Chicago, IL-(ENEWSPF)- Eleven people fraudulently obtained credit cards, multiple credit cards, and quickly maxed out the credit limits, with no intention of ever paying back the balance, according to an indictment unsealed in federal court in Chicago.
The defendants applied for the credit cards online, using false employment and income information to secure approval and bolster the credit limits, according to the indictment. Upon receipt of the cards, the defendants purchased goods and services, and quickly reached the maximum credit limits to obtain as much money as possible from the financial institutions who issued the cards, the indictment states. Some of the defendants later filed for bankruptcy in order to discharge the debts they had charged to the credit cards. The scam began in April 2010 and continued until at least October 2015, according to the indictment.
The indictment states that several of the defendants also created phony corporations and linked mobile payment accounts to them. Fictitious purchases were then made through the bogus corporations, creating charges that were reimbursed by the credit card issuers, the indictment states.
Charged with one count of bank fraud are GABRIEL CWYNAR, 37, of Chicago; IZABELA KAPUSCIAK, also known as “Izabela Cwynar,” 39, of Chicago; JAROSLAW WYSOCKI, 48, of Schaumburg; BARTOSZ POZNIAK, 42, of Mount Prospect; JOLANTA WYSOCKA, 50, of Schaumburg; MONIKA SZCZUREK, 36, of Lombard; MARCIN CYCHOWSKI; 41, of Addison; DANIEL NOGA, also known as “Daniel Terlecki,” 41, or Des Plaines; FRANCISZEK BYSTRON, 37, of Park Ridge; ARTHUR RADOLINSKI, 32, of Lisle; and ELZBIETA BUCZEK, 37, of Bensenville.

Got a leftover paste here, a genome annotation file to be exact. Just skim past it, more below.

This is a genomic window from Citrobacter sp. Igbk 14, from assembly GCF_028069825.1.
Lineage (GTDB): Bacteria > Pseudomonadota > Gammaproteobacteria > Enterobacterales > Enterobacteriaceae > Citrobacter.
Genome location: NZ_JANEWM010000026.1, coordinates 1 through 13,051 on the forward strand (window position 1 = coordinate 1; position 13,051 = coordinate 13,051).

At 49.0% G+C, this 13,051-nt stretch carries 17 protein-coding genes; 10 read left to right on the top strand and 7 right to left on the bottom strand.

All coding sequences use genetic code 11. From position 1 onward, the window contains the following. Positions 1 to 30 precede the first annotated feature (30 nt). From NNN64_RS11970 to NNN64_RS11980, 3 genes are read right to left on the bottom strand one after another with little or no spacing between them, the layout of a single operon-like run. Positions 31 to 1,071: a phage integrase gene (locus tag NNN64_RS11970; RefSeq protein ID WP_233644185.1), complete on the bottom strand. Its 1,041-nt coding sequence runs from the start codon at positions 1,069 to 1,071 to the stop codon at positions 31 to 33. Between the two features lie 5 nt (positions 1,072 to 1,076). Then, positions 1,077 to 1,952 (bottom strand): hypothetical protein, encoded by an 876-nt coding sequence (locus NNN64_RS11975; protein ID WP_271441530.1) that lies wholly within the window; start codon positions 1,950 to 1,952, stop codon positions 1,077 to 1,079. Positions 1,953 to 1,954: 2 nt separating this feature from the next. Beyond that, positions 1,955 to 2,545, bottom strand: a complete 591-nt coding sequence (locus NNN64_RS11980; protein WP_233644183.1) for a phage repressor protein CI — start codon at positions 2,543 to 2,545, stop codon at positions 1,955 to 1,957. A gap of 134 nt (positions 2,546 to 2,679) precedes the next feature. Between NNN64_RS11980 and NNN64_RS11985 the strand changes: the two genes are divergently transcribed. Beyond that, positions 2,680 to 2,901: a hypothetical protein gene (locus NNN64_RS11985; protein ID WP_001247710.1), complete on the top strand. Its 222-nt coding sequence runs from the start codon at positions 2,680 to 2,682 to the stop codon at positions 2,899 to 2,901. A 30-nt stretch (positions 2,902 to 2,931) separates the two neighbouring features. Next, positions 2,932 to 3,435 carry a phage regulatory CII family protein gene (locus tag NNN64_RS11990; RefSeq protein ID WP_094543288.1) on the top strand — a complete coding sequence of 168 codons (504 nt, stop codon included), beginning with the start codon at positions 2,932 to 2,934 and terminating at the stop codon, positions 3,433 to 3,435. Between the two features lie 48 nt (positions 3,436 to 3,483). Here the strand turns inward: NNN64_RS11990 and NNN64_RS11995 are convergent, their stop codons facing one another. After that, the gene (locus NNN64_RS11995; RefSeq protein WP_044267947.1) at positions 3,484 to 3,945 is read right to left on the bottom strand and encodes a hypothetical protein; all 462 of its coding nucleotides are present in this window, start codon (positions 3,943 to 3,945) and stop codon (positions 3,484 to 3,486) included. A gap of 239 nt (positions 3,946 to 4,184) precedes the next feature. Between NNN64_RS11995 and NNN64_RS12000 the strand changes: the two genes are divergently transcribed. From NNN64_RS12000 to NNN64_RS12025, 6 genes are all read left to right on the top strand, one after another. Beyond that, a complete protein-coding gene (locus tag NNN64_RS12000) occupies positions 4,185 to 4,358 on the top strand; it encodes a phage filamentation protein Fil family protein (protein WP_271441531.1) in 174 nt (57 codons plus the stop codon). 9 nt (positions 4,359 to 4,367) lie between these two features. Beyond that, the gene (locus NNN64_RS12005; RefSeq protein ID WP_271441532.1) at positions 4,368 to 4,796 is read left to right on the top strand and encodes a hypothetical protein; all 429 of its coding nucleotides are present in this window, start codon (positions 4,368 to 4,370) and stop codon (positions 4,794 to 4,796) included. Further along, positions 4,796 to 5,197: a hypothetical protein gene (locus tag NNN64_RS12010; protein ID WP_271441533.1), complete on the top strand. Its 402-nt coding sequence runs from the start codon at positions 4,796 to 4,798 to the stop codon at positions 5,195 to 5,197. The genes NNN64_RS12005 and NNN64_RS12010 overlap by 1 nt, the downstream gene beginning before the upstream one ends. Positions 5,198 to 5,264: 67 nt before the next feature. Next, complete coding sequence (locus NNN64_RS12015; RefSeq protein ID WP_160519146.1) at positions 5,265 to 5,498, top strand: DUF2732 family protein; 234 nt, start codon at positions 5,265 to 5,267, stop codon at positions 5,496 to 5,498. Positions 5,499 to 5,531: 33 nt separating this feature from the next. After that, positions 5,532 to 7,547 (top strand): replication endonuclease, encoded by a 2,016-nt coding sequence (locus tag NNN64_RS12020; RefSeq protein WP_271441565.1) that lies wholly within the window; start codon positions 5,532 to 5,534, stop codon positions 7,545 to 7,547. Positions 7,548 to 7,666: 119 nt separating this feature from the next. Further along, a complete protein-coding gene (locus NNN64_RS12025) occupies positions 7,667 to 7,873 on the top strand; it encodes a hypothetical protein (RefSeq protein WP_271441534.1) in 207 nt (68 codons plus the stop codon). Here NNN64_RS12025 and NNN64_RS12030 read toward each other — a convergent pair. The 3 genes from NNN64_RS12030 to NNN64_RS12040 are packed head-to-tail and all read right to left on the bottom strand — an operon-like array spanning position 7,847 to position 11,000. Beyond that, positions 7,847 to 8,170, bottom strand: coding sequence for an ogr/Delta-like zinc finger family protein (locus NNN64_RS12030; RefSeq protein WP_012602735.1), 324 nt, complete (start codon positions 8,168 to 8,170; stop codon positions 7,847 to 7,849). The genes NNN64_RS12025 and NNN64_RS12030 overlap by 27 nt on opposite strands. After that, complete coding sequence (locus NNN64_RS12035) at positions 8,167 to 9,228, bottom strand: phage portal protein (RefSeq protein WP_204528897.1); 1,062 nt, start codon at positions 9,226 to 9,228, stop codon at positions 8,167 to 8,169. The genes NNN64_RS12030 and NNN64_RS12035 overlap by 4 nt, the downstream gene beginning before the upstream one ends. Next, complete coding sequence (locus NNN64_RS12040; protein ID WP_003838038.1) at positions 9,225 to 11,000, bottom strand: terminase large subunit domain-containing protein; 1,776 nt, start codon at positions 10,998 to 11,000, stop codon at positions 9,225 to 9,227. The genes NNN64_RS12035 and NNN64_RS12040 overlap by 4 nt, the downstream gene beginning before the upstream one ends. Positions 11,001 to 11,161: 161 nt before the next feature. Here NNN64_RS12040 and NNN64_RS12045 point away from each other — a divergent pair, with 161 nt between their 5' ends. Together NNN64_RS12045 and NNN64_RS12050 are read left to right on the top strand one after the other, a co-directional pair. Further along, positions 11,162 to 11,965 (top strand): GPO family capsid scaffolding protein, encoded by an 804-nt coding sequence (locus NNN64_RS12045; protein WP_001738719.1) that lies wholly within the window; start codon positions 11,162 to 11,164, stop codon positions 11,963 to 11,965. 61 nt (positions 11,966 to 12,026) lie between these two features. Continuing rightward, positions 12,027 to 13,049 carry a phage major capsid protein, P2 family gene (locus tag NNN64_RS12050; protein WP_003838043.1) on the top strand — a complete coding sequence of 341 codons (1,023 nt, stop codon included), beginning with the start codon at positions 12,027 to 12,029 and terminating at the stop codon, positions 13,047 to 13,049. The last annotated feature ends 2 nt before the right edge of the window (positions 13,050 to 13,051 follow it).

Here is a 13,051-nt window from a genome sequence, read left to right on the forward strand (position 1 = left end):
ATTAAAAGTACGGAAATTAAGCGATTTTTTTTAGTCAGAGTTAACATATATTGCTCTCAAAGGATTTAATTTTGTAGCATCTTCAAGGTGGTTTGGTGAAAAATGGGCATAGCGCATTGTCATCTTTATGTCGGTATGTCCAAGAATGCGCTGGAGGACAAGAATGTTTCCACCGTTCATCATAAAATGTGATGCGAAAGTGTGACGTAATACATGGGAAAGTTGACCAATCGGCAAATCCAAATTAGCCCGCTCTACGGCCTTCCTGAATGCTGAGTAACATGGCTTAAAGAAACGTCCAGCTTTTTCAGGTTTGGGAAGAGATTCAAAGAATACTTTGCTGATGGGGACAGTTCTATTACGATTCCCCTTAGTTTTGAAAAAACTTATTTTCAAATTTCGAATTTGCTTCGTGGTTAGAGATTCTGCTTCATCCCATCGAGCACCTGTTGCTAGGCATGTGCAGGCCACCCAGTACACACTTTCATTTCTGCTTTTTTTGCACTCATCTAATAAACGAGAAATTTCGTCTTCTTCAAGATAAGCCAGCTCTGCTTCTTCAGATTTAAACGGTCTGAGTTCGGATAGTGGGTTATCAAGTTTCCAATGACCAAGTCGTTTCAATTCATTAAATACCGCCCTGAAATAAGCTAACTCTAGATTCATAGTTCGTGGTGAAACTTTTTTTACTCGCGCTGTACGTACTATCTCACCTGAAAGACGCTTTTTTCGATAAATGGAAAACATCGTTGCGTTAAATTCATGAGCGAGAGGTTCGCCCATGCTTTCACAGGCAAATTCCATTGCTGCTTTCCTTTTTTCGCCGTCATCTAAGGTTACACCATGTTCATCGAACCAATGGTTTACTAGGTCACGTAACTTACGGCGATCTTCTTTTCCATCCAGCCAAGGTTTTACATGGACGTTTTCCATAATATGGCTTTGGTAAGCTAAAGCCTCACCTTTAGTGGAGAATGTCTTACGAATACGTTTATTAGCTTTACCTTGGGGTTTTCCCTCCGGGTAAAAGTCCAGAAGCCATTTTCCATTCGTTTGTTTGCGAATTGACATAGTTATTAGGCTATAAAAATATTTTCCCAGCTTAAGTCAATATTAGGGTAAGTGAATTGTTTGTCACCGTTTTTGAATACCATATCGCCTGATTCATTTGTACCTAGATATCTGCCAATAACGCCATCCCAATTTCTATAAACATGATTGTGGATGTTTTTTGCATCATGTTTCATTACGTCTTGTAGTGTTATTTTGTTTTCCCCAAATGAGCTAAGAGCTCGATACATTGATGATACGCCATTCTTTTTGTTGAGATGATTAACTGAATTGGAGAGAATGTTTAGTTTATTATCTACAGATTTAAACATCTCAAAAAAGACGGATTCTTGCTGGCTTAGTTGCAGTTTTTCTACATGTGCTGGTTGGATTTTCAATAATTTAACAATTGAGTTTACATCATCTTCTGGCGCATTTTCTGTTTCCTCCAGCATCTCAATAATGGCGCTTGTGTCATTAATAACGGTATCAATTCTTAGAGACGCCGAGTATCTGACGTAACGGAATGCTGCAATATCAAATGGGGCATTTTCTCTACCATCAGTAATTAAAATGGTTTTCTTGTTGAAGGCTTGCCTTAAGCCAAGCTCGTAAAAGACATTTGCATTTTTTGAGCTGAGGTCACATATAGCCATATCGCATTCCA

The eleven-count indictment was returned Sept. 29, 2016, and ordered unsealed yesterday. It seeks forfeiture of at least $1.3 million.
The defendants pleaded not guilty during arraignments yesterday before U.S. Magistrate Judge Young B. Kim. A status hearing is scheduled for Dec. 1, 2016, before U.S. District Judge James B. Zagel.
The indictment was announced by Zachary T. Fardon, United States Attorney for the Northern District of Illinois; and Michael J. Anderson, Special Agent-in-Charge of the Chicago Office of the Federal Bureau of Investigation.
The public is reminded that an indictment is not evidence of guilt. The defendants are presumed innocent and entitled to a fair trial at which the government has the burden of proving guilt beyond a reasonable doubt.
Each count of bank fraud is punishable by up to 30 years in prison and a $1 million fine. If convicted, the Court must impose a reasonable sentence under federal statutes and the advisory U.S. Sentencing Guidelines.
The government is represented by Assistant U.S. Attorneys Timothy J. Chapman and Kavitha Babu.